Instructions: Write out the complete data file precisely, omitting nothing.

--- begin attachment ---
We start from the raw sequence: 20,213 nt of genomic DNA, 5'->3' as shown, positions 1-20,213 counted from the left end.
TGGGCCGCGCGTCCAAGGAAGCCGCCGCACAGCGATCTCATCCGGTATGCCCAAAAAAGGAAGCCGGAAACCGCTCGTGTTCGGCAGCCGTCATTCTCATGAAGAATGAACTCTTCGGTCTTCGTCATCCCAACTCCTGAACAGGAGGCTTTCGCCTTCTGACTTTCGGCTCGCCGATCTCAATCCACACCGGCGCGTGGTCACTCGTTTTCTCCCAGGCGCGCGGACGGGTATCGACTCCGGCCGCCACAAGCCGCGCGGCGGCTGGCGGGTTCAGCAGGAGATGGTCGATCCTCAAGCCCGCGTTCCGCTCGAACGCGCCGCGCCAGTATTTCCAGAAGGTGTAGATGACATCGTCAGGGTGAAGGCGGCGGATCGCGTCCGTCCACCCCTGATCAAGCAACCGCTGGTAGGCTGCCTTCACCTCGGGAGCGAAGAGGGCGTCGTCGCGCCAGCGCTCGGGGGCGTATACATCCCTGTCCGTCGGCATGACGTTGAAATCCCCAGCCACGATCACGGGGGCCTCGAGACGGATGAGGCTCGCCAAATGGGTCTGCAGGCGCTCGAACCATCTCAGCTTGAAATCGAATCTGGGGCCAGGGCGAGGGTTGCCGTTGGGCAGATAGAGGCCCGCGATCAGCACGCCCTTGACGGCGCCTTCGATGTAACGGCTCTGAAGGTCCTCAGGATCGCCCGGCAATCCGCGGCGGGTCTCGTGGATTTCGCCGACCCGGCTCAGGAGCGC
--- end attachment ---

We start from the raw sequence: 20,213 nt of genomic DNA, 5'->3' as shown, positions 1-20,213 counted from the left end.
TGGGCCGCGCGTCCAAGGAAGCCGCCGCACAGCGATCTCATCCGGTATGCCCAAAAAAGGAAGCCGGAAACCGCTCGTGTTCGGCAGCCGTCATTCTCATGAAGAATGAACTCTTCGGTCTTCGTCATCCCAACTCCTGAACAGGAGGCTTTCGCCTTCTGACTTTCGGCTCGCCGATCTCAATCCACACCGGCGCGTGGTCACTCGTTTTCTCCCAGGCGCGCGGACGGGTATCGACTCCGGCCGCCACAAGCCGCGCGGCGGCTGGCGGGTTCAGCAGGAGATGGTCGATCCTCAAGCCCGCGTTCCGCTCGAACGCGCCGCGCCAGTATTTCCAGAAGGTGTAGATGACATCGTCAGGGTGAAGGCGGCGGATCGCGTCCGTCCACCCCTGATCAAGCAACCGCTGGTAGGCTGCCTTCACCTCGGGAGCGAAGAGGGCGTCGTCGCGCCAGCGCTCGGGGGCGTATACATCCCTGTCCGTCGGCATGACGTTGAAATCCCCAGCCACGATCACGGGGGCCTCGAGACGGATGAGGCTCGCCAAATGGGTCTGCAGGCGCTCGAACCATCTCAGCTTGAAATCGAATCTGGGGCCAGGGCGAGGGTTGCCGTTGGGCAGATAGAGGCCCGCGATCAGCACGCCCTTGACGGCGCCTTCGATGTAACGGCTCTGAAGGTCCTCAGGATCGCCCGGCAATCCGCGGCGGGTCTCGTGGATTTCGCCGACCCGGCTCAGGAGCGC